The Golden Mean

The Golden Mean

Book - 2010
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A startlingly original first novel by "this generation's answer to Alice Munro" ( The Vancouver Sun )--a bold reimagining of one of history's most intriguing relationships: between legendary philosopher Aristotle and his most famous pupil, the young Alexander the Great.

342 BC: Aristotle is reluctant to set aside his own ambitions in order to tutor Alexander, the rebellious son of his boyhood friend Philip of Macedon. But the philosopher soon comes to realize that teaching this charming, surprising, sometimes horrifying teenager--heir to the Macedonian throne, forced onto the battlefield before his time--is a necessity amid the ever more sinister intrigues of Philip's court.

Told in the brilliantly rendered voice of Aristotle--keenly intelligent, often darkly funny-- The Golden Mean brings ancient Greece to vivid life via the story of this remarkable friendship between two towering figures, innovator and conqueror, whose views of the world still resonate today.
Publisher: New York : Alfred A. Knopf, 2010
Edition: 1st U.S. ed
ISBN: 9780307593993
0307593991
Characteristics: 287 p. ; 22 cm

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m
merlinsilver
Nov 18, 2015

I totally agree with the reader ‘s comments of April 22, 2015. The first third of the book was great! Then to the end it was slow and humdrum. There were some nice details, but to me it seemed like 2 different authors were writing. The first was interested in the subject matter and the second was just filling up the pages to get it over and done with. A real disappointment with such interesting characters this could have been a really good book.

r
richibi
Apr 22, 2015

this book started off with a bang, after all, the conjunction of Philip of Macedon, Aristotle and Alexander the Great holds great promise, but too pedestrian situations occur to finally hold rapt your attention, interest fizzles, the tale ends in a whimper, though the timeline uniting the three protagonists was made clear, and I liked the information about Ptolemy, Alexander's successor, originator of the Egyptian Ptolemaic dynasty, and thus Cleopatra's earliest recorded ancestor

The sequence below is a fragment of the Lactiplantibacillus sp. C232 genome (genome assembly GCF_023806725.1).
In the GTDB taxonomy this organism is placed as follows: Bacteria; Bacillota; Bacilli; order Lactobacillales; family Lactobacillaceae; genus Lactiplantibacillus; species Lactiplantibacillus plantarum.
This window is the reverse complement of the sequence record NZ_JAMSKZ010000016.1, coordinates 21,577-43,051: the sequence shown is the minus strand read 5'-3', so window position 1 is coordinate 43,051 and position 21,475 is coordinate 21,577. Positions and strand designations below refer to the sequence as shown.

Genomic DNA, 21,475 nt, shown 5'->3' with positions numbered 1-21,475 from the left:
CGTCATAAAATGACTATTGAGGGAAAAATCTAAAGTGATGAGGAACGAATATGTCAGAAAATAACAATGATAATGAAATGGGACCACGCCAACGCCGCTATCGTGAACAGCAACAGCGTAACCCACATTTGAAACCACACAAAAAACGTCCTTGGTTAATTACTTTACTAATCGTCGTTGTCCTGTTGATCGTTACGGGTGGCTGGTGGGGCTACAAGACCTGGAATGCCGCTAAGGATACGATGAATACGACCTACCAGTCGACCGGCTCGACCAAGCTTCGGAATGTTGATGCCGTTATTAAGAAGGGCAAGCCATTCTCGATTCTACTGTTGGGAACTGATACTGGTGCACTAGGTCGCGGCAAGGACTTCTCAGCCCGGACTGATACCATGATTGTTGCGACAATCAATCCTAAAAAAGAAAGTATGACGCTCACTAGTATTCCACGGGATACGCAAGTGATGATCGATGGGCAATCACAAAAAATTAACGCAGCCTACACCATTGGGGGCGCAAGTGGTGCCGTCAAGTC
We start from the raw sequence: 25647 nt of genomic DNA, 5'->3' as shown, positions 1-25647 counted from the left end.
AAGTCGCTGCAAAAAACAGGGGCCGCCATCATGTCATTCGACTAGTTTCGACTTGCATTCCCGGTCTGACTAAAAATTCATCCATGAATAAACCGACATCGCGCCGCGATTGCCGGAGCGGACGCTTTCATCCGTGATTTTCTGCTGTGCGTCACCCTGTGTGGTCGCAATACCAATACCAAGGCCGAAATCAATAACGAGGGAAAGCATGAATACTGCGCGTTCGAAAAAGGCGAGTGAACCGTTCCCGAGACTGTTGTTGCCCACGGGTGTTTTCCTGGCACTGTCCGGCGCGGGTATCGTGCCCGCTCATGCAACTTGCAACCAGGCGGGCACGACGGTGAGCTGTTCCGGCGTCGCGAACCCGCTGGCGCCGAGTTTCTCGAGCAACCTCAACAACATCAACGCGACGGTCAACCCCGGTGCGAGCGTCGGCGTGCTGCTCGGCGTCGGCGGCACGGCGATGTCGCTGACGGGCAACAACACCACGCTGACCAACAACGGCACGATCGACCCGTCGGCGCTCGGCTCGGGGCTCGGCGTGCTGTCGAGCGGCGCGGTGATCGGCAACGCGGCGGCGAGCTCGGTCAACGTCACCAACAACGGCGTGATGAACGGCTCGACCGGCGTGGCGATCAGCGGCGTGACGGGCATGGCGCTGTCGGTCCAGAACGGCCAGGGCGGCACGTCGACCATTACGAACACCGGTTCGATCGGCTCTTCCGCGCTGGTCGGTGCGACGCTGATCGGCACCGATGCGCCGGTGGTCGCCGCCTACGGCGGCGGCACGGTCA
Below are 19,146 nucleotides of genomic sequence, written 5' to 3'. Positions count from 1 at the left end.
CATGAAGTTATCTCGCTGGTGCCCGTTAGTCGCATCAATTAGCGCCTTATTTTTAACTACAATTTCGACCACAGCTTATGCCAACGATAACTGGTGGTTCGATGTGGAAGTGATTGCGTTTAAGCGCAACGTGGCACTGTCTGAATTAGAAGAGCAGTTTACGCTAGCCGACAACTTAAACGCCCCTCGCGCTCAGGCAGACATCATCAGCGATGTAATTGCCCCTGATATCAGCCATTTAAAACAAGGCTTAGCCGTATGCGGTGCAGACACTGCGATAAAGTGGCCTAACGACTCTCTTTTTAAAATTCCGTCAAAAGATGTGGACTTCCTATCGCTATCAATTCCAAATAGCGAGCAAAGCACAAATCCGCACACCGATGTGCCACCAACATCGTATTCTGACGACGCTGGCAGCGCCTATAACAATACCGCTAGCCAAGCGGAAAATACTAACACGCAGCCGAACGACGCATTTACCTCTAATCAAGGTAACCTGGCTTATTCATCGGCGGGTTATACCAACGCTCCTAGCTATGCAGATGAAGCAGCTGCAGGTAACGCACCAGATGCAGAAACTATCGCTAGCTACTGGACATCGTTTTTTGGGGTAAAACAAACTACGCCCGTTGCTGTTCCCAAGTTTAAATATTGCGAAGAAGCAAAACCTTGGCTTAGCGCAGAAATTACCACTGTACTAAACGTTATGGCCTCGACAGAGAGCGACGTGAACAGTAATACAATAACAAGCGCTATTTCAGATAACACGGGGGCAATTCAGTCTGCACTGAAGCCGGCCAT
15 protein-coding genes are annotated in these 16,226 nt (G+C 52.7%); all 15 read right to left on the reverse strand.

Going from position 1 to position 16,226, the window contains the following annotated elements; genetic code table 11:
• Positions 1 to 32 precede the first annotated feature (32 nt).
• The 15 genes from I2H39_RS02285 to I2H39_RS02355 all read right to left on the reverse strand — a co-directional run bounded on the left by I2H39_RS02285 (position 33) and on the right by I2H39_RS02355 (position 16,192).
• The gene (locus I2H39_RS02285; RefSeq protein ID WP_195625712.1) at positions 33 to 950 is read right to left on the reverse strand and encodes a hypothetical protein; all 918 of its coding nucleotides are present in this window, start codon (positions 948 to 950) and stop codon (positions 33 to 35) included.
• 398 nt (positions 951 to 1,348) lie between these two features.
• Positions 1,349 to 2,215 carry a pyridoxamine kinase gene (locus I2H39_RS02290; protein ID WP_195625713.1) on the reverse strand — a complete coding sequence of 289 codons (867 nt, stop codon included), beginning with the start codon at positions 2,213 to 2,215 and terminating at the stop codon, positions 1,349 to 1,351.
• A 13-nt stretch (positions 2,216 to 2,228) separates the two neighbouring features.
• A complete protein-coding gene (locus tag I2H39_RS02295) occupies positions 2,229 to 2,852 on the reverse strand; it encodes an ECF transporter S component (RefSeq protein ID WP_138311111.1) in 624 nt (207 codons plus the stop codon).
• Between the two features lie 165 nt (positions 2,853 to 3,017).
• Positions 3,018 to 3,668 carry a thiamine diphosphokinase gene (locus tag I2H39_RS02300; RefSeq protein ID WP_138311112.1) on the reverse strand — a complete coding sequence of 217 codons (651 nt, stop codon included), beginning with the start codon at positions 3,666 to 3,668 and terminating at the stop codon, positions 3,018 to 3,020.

r
rab1953
Aug 15, 2013

An interesting novel that looks at Alexander the Great through the first-hand account of his teacher Aristotle. It takes Aristotle out of the ethereal philosophical and intellectual realm on the first page, having him swear and complain about the soreness of riding a horse, while distracting himself with the thought of a woman servant’s ass; it returns to Aristotle’s home life, his ambitions and his fears about becoming entangled in court politics. As he’s not really an insider, his view of Alexander is limited, but he sees how a bright boy has to accommodate the political need for military leadership and social pressures. In the end, both philosopher and ruler have to look for a balance between what they want and what they can accomplish, or get away with, in the real world.

g
gloryb